I never understood the logic of this particular way of doing things.
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Old 4th May 2021, 4:44 pm   #36
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Default Re: When were ring mains introduced in domestic housing?

Quote:
I never understood the logic of this particular way of doing things.
It sounds as though whoever did that wiring was struggling a bit with the "new" way of doing things.

I know that the property next door to me was built in 1960 and that had, until updated, all radials and one or two 15amp sockets per room. I understand the wiring was done by the then village electrician-cum-agricultureal-enginer - the work was good but the idea of enough outlets to be useful can't have reached him
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Old 4th May 2021, 5:23 pm   #37
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Default Re: When were ring mains introduced in domestic housing?

Low socket count was quite common, even later in the sixties. My parents house had one ring for sockets, all single unswitched. It was common to get a single to double adaptor, which essentially was a surface mount double pattress that had a frame to fit it over a recessed single. A standard double socket was then fitted.

I was reminded of this, as when my parents moved out of their house, they reported a problem with one of these sockets. A quick check showed that the actual problem was an open fuse in the extension plugged in, but also that my Dad had wired the socket with L/N reversed, back in the early seventies, and it had never been noticed. That's a worry, given that they had a 'professionally' fitted new consumer unit a good twenty years earlier. Maybe I'm expecting too much that each socket would have been checked after an upgrade like this?
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Old 4th May 2021, 5:36 pm   #38
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Default Re: When were ring mains introduced in domestic housing?

I remember those conversion-frames for instaling a 2-way 13A socket where there was originally just a single-outlet.

There were similar frames available to transition between the old 1950s/60s pattress-boxes with the fixing screws vertical and newer sockets with the fixing-screws horizontal - so removing the need to chisel-out the old pattress, instal a new one - then replaster and redecorate!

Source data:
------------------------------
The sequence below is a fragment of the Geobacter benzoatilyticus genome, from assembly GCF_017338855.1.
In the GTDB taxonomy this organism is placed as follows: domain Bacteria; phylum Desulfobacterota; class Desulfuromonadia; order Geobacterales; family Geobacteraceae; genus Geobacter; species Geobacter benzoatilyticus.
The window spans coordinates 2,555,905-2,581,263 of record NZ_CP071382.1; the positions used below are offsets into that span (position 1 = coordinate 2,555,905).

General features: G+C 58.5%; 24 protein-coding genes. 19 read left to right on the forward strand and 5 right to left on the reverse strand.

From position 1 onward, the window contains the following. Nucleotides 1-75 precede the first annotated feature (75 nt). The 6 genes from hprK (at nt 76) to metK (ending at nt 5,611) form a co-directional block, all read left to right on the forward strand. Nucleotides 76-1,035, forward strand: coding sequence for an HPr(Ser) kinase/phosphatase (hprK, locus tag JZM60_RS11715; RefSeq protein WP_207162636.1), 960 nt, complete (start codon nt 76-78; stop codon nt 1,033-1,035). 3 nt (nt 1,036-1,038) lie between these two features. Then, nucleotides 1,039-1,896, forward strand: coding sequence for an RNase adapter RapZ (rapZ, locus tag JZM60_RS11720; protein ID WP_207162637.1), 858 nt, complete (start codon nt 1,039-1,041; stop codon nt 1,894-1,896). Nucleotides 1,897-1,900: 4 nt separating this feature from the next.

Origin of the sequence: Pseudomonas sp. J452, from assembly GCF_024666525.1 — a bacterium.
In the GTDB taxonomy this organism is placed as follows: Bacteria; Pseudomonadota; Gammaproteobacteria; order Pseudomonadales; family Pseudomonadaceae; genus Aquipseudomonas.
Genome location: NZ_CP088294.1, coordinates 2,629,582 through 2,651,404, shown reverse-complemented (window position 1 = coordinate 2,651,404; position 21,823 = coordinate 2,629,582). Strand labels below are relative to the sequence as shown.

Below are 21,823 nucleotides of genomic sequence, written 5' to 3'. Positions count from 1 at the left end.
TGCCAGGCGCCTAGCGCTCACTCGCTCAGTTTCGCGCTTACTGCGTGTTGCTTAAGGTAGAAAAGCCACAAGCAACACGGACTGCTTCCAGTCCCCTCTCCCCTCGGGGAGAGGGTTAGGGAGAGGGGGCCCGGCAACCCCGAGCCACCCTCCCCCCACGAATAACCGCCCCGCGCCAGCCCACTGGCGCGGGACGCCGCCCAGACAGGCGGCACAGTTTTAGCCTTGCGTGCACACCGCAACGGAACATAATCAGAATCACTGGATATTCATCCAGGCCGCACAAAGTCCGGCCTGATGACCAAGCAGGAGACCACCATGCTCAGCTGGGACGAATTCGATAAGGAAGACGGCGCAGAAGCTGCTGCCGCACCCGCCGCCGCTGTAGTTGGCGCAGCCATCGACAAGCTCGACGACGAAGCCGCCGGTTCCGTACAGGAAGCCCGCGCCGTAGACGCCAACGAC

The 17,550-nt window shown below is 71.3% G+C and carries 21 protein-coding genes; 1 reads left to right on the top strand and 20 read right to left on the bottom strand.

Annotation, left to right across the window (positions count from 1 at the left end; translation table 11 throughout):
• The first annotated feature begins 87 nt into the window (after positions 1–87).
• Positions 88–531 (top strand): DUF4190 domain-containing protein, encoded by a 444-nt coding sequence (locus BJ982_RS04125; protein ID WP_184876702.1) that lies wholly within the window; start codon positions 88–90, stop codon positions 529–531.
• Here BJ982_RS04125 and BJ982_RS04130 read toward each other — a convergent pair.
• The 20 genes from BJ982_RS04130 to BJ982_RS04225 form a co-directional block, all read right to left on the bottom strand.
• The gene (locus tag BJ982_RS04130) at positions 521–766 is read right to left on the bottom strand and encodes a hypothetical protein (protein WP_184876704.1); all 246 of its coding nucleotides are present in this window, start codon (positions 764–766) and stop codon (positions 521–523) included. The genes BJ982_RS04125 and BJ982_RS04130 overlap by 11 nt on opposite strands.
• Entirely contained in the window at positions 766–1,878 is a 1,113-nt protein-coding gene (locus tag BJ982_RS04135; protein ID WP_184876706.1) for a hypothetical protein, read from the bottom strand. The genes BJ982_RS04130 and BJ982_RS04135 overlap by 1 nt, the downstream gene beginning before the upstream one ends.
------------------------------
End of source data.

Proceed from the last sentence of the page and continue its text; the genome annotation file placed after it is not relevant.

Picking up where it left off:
All the 13A outlets in my parents' house were unswitched. The only socket-with-a-switch was the round-pin 15A one on the cooker-control (which also had natty red neons to show when the cooker or socket were switched on).

When did switched-sockets become the norm?
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Old 4th May 2021, 6:45 pm   #39
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Default Re: When were ring mains introduced in domestic housing?

I am not being flippant (honestly) but what does "deprecated" mean? In the same vein as "redacted" meaning blanked out, just to confuse mere mortals.
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Old 4th May 2021, 6:54 pm   #40
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Default Re: When were ring mains introduced in domestic housing?

The question of disruption, destruction, cost and upheaval might actually be more problematic in more recent days than "back in the day". Others have pointed out that surface wiring and cables behind door architraves etc was often used to "modernise". Even in more recent days I've seen properties "ringed" with surface mount sockets , switches etc and cables in matching trunking although I'm not a particular fan of those unless it's [say] a Workshop.

I had a Victorian house in the mid eighties which was [effectively] one quarter of the original building. Just a large "three up" and two down really but containing the original staircase for the whole building, high ceilings, mouldings etc. I got some [high] quotes for a re-wire but the only people really prepared to consider the job would clearly have also cut and chased the period details to death .

After some exploration under floors etc, I decided that I would have a go myself by finding concealed routes in the structure [you could do DIY electrics then]. I was very pleased with the final result as there was little evidence of a re-wire. All it took really was some thought, patience and the deployment of a few longer cable runs "behind the scenery" instead of ugly chases and breaking through decorative plasterwork. I finished up with a couple of "rings" to serve the total floor area.
It was a very satisfying exercise! In the overall context, the extra cabling cost was fairly irrelevant.